Review: Los Angeles has firmly established itself as one of America's electronic music capitals over the last ten years, with the city particularly fertile in more experimental ends, where rave, urban and downtempo collide in a haze of found sounds, samples and original loops. Kutmah pretty much encapsulates this point. Melding elements of hip hop, post-punk and industrial, 'New Appliance' is basically the producer's new calling card - a mini masterpiece that's so tight and well-executed it leaves no questions as to the creator's ability. 'Ramallah''s intoxicating Arabic references, crackling recordings of bells, haunting chants and exotic flutes. 'Stoned In Brixton' cries out for a sunset to soundtrack, nodding to the productions of DJ Krush or Bibio, with the latter similarly invoked on 'Tres Flores'. Smoked-out innovations by the kilo.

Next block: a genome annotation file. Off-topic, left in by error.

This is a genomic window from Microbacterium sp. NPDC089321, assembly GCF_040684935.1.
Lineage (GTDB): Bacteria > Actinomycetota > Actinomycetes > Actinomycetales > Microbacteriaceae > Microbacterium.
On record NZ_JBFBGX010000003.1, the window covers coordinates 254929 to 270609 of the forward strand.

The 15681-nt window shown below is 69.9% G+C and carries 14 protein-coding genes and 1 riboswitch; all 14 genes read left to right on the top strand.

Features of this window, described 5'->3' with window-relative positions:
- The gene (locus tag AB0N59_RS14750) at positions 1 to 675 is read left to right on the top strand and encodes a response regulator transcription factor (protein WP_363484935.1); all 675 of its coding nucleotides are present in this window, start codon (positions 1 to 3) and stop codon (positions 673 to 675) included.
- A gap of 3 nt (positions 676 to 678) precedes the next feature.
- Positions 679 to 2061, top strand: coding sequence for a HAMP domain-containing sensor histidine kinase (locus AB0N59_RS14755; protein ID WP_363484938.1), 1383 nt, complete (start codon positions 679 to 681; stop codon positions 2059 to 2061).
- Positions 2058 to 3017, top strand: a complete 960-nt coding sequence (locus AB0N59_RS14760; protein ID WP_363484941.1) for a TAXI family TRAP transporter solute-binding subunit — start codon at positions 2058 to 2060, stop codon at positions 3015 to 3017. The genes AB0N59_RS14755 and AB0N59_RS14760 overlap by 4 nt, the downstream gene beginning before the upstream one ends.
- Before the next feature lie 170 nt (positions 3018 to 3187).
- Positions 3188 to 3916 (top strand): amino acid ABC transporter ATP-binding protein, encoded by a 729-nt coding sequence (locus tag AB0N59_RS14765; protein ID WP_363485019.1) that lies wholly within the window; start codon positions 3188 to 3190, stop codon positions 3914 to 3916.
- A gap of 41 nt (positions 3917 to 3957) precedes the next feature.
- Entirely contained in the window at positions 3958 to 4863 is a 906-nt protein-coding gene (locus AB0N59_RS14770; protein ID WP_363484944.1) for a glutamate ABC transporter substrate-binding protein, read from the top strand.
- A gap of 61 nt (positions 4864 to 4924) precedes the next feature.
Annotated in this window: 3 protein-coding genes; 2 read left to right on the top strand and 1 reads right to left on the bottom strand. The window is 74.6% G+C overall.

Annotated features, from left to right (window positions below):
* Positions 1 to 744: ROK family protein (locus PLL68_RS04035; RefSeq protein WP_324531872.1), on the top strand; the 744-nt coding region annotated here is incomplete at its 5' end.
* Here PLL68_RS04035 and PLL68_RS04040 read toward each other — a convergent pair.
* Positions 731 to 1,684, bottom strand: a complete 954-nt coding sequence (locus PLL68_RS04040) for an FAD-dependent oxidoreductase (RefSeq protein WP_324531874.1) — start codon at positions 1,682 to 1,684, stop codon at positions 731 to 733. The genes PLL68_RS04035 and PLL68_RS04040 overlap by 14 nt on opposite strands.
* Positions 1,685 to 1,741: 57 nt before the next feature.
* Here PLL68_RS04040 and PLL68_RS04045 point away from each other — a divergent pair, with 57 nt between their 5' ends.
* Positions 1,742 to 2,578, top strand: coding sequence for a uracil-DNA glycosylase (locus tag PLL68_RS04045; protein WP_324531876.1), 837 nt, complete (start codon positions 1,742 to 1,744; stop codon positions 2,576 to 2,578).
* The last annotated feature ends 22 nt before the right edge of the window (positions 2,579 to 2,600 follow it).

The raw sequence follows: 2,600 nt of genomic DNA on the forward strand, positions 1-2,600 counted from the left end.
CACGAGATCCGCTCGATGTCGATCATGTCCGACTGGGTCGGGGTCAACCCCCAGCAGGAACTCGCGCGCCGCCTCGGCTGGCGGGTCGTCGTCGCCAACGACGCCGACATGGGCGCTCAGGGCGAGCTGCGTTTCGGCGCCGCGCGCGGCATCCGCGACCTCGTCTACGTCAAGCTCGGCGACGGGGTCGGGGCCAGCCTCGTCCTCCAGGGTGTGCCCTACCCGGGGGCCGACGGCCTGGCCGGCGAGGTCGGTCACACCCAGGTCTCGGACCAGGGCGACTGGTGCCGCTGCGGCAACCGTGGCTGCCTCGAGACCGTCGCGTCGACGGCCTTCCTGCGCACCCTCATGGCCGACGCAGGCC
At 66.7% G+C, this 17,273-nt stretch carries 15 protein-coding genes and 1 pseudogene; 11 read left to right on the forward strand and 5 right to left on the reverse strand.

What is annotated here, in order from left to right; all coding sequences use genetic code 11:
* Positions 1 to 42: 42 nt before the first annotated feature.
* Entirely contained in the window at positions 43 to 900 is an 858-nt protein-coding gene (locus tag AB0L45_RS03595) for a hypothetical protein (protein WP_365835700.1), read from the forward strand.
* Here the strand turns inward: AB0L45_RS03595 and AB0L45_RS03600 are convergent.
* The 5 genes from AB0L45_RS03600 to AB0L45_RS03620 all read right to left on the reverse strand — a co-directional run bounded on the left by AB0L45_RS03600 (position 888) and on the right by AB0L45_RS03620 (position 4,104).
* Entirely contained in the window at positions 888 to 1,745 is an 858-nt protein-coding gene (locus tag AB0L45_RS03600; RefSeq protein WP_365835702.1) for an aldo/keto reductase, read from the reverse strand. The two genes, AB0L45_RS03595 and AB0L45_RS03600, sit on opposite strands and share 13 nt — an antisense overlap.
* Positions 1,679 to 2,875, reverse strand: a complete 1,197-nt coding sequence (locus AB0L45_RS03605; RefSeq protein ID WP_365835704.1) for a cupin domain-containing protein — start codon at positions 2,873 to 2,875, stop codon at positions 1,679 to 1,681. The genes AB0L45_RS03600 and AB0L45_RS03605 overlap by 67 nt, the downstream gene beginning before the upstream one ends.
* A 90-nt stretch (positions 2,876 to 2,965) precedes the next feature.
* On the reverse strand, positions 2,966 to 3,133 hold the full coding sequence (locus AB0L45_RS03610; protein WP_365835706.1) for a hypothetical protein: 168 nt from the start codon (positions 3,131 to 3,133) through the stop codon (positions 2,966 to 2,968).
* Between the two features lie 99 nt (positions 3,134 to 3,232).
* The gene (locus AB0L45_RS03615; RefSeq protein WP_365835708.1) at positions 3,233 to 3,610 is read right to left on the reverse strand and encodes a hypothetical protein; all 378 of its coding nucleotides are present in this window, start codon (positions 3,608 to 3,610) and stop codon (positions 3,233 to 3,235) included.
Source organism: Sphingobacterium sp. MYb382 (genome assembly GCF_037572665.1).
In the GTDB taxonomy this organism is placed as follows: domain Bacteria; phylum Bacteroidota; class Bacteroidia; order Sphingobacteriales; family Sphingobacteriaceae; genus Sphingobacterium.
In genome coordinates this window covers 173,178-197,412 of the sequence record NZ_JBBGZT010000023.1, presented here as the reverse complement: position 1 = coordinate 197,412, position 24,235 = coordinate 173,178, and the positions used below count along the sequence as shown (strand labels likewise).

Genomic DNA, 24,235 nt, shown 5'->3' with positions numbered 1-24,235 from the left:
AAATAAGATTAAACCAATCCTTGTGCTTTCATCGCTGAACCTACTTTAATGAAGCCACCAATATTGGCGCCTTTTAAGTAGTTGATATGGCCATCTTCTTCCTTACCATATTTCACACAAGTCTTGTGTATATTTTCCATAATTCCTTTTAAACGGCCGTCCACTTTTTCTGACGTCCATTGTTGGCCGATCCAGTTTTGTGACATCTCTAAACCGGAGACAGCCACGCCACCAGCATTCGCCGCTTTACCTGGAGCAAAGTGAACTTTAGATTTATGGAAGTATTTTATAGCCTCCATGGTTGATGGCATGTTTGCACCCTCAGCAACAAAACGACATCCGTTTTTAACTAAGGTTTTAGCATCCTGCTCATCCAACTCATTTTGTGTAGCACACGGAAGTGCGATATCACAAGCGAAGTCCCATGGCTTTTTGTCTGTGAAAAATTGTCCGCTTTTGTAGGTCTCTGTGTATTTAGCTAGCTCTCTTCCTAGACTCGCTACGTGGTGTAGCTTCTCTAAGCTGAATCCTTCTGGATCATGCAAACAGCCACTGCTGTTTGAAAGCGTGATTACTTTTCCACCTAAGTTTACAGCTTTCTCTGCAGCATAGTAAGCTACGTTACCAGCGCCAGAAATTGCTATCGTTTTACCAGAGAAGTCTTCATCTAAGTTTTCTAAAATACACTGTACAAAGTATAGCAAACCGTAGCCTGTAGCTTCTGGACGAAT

Review: Malin Genie welcomes an extensive EP treat from Lava Lap, an emergent producer with an affinity for the kind of braindance that will have fans of Jodey Kendrick beating their drum machines with approval. The acid is slippery, the structures ever-shifting and a wealth of expression spills out of every bar. There are faster drum & bass paced bits, melancholy detuned electro and much more besides. Far from just being clever music though, it's also amazingly emotional and so impeccably produced. Any electronica head should be all over this.